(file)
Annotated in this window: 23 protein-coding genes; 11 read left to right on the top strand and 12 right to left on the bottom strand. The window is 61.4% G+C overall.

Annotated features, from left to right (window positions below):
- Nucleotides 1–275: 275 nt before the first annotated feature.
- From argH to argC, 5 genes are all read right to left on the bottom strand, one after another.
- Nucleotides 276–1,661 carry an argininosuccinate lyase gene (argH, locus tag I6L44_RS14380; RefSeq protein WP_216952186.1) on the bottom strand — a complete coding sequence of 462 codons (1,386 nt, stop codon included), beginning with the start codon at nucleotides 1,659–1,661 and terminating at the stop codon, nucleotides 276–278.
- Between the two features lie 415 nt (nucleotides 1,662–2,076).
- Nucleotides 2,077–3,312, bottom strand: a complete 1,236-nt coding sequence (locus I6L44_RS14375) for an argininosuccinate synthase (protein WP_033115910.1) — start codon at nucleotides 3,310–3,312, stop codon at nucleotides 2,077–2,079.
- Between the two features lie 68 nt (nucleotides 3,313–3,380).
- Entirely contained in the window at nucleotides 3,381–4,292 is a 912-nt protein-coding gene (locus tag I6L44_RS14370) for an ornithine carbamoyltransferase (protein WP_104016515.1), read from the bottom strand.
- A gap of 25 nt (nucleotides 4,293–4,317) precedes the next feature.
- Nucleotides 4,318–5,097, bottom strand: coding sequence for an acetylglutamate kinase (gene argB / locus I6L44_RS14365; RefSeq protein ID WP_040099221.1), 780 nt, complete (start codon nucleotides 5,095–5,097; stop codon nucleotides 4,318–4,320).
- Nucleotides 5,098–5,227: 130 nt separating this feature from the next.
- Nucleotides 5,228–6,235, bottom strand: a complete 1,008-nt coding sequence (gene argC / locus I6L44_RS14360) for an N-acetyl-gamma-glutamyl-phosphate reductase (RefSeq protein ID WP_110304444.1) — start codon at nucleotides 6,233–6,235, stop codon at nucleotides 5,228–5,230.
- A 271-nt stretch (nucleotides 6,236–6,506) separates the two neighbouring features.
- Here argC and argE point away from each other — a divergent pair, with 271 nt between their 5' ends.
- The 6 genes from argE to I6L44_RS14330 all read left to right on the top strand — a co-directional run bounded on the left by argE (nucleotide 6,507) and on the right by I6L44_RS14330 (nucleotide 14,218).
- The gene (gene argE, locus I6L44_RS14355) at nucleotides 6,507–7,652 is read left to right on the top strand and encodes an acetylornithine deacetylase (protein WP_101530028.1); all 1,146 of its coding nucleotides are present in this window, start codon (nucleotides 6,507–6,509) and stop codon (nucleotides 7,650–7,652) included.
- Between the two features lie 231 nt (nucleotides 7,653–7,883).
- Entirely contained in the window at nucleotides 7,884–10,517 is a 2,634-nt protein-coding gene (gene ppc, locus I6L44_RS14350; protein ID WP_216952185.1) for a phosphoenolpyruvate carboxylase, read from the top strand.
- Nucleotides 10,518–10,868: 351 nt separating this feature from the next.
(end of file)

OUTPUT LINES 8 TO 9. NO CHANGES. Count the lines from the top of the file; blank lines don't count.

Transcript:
- Between the two features lie 68 nt (nucleotides 3,313–3,380).
- Entirely contained in the window at nucleotides 3,381–4,292 is a 912-nt protein-coding gene (locus tag I6L44_RS14370) for an ornithine carbamoyltransferase (protein WP_104016515.1), read from the bottom strand.